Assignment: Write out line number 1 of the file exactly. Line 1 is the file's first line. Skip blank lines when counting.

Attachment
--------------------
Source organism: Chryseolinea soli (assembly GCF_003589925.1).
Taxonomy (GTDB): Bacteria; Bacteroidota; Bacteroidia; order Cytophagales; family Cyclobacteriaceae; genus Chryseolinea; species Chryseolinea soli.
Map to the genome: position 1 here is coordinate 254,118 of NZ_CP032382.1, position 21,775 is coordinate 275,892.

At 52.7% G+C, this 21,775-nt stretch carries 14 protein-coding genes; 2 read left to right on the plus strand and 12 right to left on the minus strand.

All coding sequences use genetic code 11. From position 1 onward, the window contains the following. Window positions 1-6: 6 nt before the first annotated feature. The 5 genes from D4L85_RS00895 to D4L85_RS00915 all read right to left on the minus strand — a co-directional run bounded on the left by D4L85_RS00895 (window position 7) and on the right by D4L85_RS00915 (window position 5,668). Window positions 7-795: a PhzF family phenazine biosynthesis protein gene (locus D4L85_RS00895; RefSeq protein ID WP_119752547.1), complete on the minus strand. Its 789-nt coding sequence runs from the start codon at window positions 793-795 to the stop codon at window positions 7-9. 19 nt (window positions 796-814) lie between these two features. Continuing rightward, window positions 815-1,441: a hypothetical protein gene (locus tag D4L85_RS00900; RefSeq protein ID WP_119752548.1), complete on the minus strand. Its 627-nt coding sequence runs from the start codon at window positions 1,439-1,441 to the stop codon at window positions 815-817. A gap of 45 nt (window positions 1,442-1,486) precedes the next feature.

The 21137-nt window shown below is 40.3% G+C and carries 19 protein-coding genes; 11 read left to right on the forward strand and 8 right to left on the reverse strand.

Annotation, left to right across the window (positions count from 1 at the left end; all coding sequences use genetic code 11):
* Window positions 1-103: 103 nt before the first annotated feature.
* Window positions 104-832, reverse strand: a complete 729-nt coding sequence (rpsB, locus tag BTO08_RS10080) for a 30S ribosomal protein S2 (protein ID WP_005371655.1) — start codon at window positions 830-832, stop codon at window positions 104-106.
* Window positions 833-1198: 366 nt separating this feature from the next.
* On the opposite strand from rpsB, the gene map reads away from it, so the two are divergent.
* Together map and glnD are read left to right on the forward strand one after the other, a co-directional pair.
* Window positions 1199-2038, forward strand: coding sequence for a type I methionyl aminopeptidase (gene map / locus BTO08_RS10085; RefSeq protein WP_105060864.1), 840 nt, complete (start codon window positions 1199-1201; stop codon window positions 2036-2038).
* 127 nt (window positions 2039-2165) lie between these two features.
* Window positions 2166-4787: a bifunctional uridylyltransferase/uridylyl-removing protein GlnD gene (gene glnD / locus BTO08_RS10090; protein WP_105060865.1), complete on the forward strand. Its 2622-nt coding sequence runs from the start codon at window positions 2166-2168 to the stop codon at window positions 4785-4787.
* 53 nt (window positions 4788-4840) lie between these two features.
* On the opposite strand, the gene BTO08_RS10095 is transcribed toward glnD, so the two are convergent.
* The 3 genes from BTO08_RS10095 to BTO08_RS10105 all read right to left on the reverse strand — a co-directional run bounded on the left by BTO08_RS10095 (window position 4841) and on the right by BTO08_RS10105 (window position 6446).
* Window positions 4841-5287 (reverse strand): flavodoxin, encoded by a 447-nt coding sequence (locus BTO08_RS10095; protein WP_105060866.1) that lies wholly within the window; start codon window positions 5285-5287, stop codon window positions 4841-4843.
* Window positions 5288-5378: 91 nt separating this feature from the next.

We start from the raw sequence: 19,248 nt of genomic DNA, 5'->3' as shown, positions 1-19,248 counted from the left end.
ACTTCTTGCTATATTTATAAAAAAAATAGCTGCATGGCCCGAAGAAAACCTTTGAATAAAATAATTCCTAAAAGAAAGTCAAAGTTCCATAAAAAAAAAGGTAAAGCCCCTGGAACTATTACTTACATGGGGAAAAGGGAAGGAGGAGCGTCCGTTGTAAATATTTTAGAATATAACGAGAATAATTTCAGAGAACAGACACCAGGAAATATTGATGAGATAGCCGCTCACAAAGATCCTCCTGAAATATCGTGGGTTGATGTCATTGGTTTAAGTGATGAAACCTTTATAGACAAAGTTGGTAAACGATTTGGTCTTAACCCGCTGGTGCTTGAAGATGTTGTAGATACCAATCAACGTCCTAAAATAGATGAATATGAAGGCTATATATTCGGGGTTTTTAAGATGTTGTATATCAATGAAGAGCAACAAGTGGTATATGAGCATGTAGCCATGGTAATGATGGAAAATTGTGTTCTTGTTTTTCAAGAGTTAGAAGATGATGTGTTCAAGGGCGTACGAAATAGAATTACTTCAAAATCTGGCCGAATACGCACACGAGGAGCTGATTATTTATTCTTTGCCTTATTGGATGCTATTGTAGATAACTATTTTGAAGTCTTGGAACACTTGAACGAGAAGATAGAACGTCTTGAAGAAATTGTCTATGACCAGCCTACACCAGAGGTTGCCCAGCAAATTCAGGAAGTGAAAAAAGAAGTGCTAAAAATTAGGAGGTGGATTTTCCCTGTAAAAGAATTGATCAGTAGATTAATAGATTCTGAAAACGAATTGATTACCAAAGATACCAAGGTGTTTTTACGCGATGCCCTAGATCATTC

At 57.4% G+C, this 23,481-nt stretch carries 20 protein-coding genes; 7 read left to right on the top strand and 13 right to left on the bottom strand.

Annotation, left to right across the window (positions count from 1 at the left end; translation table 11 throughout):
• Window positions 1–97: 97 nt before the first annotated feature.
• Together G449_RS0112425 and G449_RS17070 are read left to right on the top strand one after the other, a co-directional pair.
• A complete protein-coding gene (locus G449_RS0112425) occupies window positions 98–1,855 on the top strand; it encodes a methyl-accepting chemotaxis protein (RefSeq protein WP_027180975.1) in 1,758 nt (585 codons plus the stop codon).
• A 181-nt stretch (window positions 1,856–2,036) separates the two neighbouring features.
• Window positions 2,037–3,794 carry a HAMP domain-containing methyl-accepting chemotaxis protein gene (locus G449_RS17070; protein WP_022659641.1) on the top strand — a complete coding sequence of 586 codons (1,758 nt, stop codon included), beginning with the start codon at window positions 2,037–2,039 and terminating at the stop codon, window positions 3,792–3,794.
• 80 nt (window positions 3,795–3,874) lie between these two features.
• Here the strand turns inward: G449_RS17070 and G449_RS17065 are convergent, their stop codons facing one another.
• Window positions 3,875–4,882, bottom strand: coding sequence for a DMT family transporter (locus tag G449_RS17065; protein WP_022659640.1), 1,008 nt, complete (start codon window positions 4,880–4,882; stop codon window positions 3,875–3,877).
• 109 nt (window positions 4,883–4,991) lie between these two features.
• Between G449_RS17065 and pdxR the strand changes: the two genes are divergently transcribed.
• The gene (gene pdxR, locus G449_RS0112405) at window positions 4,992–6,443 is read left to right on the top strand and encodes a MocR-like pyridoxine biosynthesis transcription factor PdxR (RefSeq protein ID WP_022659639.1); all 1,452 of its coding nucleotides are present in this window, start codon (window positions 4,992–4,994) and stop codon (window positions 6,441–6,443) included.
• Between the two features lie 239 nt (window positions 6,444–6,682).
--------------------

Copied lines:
Source organism: Chryseolinea soli (assembly GCF_003589925.1).